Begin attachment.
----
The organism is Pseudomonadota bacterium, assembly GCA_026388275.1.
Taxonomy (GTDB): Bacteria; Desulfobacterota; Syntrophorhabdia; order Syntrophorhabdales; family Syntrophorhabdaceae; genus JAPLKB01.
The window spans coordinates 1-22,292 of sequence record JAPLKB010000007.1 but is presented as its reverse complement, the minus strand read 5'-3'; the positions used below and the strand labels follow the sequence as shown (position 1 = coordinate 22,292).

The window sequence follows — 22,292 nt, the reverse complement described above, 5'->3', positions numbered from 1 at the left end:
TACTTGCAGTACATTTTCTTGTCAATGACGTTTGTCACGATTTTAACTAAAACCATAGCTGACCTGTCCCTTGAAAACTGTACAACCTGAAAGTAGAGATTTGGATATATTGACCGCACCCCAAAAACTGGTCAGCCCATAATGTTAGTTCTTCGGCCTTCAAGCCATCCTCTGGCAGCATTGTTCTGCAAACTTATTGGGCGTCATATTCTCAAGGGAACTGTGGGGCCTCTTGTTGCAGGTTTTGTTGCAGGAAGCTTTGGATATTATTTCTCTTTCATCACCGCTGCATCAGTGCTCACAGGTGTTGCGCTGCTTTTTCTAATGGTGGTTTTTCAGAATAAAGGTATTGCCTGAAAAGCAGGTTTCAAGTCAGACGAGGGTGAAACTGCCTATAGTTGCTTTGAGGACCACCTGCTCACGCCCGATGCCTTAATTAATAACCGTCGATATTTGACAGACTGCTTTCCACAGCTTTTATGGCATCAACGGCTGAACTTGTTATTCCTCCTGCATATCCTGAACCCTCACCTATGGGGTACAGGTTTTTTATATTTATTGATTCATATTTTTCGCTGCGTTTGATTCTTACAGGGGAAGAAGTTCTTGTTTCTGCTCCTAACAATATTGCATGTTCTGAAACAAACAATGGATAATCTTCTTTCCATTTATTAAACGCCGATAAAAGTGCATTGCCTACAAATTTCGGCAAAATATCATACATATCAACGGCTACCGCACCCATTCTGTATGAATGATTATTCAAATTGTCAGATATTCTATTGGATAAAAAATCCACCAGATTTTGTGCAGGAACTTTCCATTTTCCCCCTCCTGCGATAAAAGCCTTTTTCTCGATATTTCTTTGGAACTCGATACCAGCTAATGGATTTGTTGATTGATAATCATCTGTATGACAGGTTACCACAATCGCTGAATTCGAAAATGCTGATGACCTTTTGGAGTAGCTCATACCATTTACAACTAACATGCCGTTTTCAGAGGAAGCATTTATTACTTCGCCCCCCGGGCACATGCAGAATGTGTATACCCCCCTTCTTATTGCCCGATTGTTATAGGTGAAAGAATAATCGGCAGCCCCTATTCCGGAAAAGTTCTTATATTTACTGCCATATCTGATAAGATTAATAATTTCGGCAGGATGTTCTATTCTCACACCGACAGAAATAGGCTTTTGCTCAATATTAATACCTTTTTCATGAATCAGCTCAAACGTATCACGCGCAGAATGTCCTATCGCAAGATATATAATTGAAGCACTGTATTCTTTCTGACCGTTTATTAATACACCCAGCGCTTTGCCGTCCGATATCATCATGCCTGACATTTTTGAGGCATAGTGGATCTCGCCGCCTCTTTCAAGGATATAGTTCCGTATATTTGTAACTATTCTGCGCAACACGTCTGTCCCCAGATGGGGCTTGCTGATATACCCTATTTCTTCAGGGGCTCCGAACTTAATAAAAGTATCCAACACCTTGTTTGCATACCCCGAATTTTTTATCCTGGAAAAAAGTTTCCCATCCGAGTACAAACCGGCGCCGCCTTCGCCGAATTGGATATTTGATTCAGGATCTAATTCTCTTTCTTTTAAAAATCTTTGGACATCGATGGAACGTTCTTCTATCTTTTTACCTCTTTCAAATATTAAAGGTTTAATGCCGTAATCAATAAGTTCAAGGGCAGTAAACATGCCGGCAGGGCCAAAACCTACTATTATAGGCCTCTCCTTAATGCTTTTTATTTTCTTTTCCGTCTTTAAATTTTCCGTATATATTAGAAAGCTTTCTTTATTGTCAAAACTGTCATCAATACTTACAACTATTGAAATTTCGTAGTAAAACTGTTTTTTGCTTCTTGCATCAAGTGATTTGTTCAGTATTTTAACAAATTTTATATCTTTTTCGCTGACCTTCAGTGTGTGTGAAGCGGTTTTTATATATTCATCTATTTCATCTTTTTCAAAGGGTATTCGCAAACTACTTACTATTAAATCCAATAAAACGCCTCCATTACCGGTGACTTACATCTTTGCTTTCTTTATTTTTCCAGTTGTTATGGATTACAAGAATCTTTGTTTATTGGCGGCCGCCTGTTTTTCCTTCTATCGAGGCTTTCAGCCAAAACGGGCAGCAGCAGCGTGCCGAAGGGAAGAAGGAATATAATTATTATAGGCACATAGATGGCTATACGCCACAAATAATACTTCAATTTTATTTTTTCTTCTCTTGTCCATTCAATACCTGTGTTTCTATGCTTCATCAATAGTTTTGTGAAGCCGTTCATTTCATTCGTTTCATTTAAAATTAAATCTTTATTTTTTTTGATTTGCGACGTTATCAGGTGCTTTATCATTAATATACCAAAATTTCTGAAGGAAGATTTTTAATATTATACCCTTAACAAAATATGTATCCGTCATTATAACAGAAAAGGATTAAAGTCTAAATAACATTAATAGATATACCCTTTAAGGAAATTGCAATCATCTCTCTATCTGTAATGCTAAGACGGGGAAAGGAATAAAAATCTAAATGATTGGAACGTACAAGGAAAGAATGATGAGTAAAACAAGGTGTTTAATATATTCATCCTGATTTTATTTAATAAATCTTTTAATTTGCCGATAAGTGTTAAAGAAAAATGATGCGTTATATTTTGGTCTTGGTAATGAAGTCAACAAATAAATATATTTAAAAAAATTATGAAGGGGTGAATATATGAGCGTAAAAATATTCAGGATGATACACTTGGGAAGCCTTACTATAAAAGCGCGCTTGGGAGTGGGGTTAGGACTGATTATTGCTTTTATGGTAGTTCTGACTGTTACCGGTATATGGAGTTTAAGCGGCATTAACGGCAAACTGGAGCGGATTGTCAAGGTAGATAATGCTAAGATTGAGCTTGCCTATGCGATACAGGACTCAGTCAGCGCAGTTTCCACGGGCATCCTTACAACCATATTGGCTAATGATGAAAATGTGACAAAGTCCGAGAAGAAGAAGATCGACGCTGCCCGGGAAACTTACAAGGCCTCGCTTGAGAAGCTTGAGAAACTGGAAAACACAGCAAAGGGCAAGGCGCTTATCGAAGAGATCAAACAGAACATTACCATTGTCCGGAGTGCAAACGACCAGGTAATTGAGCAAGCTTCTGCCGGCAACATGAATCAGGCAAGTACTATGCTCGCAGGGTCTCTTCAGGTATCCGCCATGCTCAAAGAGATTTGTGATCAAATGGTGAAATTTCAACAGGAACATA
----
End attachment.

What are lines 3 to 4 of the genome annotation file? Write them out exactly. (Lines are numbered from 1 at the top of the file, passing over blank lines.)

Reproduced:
The window spans coordinates 1-22,292 of sequence record JAPLKB010000007.1 but is presented as its reverse complement, the minus strand read 5'-3'; the positions used below and the strand labels follow the sequence as shown (position 1 = coordinate 22,292).

The window sequence follows — 22,292 nt, the reverse complement described above, 5'->3', positions numbered from 1 at the left end: